I’m a learner myself, Beverley, and I completely understand where you’re coming from. A few weeks ago, my husband and I had a date. We played putt-putt and rode bumper boats (like the cars, but with water!). We had fun for a couple of hours. Then we went home and we both went into our offices. And had fun for the rest of the day!

    • Love this Carol! I totally get it and like you, have done things for the sake of doing them because they are fun for others and yet, although I enjoy them in the moment, I can’t wait to get back to my home turf and seeing what new things are there for me to learn. I do love being in Arizona, especially Sedona, to be in nature and to hike and enjoy the lightness I feel there. That for me is fun!

  20. Dancing. And as of late, dancing to 80s music while I’m working on my new business plan, because it pulls me back to a time a place when I felt strong, confident, and had that “I can do it” attitude. Love this!

    • That’s a beautiful image you painted Melanie. Dancing seems to be fun for a lot of people and I am thinking that I would be wise to get up and dance more often. I love that the 80s music has such powerful memories for you too, and that being pulled back to that place in time, is propelling you into your future!

  21. You know, this is ‘ironic’ because every Christmas I want to put ‘fun’ things on my Christmas list but… struggle with what is fun. What is fun for me is hanging with friends, having a rita, riding my motorcycle or maybe playing softball… but I think guys have it easy.. buy them some video games… I don’t know.. but insightful post Bev.

    • Even though you say you struggle, Kristen, is sounds like you do have a lot of “fun” things you love doing. Maybe thinking about what is fun makes it more difficult to articulate, but what you describe, from what I know of you, is truly how I see you and what things you would do to enjoy yourself. That’s the key to fun. Something you enjoy doing. Glad you found this post insightful too! I appreciate hearing that.

  22. Tamuria says:

    I think there’s a huge part of me that never grew up – or I’m in my second childhood as I find I have fun with most of my activities. Playing with the Goddesses is fun, gardening, my job teaching arts and crafts, learning new things, dates with Hubby, laughs with friends, travelling – so many fun things. The trick sometimes is to be in the moment and not let stresses from other areas of your life impede on the activities that you normally find fun. I love the idea of a ‘funprint’ as a unique expression of you.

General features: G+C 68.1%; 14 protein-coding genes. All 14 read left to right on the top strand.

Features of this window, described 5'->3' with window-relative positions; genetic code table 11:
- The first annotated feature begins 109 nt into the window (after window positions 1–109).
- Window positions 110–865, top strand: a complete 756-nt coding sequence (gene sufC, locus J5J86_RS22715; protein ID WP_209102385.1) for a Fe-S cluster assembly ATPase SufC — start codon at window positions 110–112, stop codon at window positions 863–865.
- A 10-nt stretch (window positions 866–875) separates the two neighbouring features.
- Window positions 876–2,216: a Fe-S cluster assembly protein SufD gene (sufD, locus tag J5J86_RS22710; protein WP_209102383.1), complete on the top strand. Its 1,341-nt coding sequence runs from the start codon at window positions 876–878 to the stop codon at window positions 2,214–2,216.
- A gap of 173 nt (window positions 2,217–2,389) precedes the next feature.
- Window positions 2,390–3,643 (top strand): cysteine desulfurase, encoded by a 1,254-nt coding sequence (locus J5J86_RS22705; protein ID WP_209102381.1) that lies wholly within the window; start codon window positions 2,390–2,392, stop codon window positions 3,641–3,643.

• You and I sound similar Tami! I still have a childlike wonder and curiosity, although you sound like you are having more “fun” most of the time than I am. :) I can imagine that playing with your Goddesses is pure fun for all of you. I love puttering in the garden as well and I know with how much you love children, that teaching arts and crafts to them must be amazing. You are overall a happy and fun-oriented person and that you are able to stay in the moment and enjoy whatever life is bringing your way. Yes, I love the “funprint” idea as well, as each of us truly does have out own unique way of expressing who we are!

  23. My funprint definitely includes travel to new places, doing new things, meeting new people. Sounds similar to yours, Beverley.

    • For many of us, whatever we enjoy doing, is really what is “fun” for us, Jane. Yes, I love learning things, meeting new people, great conversations and of course traveling too. Yes, we do sound like we have a very similar funprint indeed.

  24. Great post, Beverley. I love to take walks on trails and sitting down and just observing my surroundings. I also love growing things and taking care of Gardens and plants. People may think it’s work but to me it sheer bliss. Thanks for sharing your research.

    • You’ve shared exactly what makes each of us unique when it comes to fun, Sabrina. Whatever we enjoy…is our kind of fun. I also love to garden and love walking or hiking in nature. I’m less of a party girl, which is so often how people equate as “fun”. Glad you enjoyed the research too!

  25. Audrey says:

    FUN! It really is what you make of it. I have FUN cooking – a task a lot of people find to be work. I also have FUN gardening – something a lot of people look to with dread. I have FUN going to yoga or zumba. I guess to me these are all escapes from being to close to a computer. They are grounding.

    Thanks for the nice article…